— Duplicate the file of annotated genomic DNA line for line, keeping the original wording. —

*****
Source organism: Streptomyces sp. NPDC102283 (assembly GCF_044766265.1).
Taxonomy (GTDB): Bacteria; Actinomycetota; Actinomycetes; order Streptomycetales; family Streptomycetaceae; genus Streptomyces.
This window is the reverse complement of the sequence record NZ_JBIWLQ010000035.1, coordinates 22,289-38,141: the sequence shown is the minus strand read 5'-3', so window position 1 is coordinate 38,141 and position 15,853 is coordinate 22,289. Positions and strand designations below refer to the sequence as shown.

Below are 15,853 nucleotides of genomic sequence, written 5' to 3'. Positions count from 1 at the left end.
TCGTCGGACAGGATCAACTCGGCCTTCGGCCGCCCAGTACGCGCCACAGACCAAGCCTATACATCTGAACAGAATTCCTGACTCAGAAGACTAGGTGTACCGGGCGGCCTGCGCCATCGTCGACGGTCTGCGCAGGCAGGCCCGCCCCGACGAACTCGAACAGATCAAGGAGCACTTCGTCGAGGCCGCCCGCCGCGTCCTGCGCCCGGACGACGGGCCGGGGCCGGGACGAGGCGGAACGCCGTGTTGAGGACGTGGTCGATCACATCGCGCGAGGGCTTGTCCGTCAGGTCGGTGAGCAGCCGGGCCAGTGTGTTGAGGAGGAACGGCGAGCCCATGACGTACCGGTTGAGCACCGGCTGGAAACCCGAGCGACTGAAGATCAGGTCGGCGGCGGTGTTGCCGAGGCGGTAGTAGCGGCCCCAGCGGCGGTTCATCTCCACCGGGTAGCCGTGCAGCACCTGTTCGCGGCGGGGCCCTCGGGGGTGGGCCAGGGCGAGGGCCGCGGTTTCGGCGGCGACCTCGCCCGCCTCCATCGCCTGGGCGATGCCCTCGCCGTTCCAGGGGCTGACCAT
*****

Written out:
Source organism: Streptomyces sp. NPDC102283 (assembly GCF_044766265.1).
Taxonomy (GTDB): Bacteria; Actinomycetota; Actinomycetes; order Streptomycetales; family Streptomycetaceae; genus Streptomyces.
This window is the reverse complement of the sequence record NZ_JBIWLQ010000035.1, coordinates 22,289-38,141: the sequence shown is the minus strand read 5'-3', so window position 1 is coordinate 38,141 and position 15,853 is coordinate 22,289. Positions and strand designations below refer to the sequence as shown.

Below are 15,853 nucleotides of genomic sequence, written 5' to 3'. Positions count from 1 at the left end.
TCGTCGGACAGGATCAACTCGGCCTTCGGCCGCCCAGTACGCGCCACAGACCAAGCCTATACATCTGAACAGAATTCCTGACTCAGAAGACTAGGTGTACCGGGCGGCCTGCGCCATCGTCGACGGTCTGCGCAGGCAGGCCCGCCCCGACGAACTCGAACAGATCAAGGAGCACTTCGTCGAGGCCGCCCGCCGCGTCCTGCGCCCGGACGACGGGCCGGGGCCGGGACGAGGCGGAACGCCGTGTTGAGGACGTGGTCGATCACATCGCGCGAGGGCTTGTCCGTCAGGTCGGTGAGCAGCCGGGCCAGTGTGTTGAGGAGGAACGGCGAGCCCATGACGTACCGGTTGAGCACCGGCTGGAAACCCGAGCGACTGAAGATCAGGTCGGCGGCGGTGTTGCCGAGGCGGTAGTAGCGGCCCCAGCGGCGGTTCATCTCCACCGGGTAGCCGTGCAGCACCTGTTCGCGGCGGGGCCCTCGGGGGTGGGCCAGGGCGAGGGCCGCGGTTTCGGCGGCGACCTCGCCCGCCTCCATCGCCTGGGCGATGCCCTCGCCGTTCCAGGGGCTGACCAT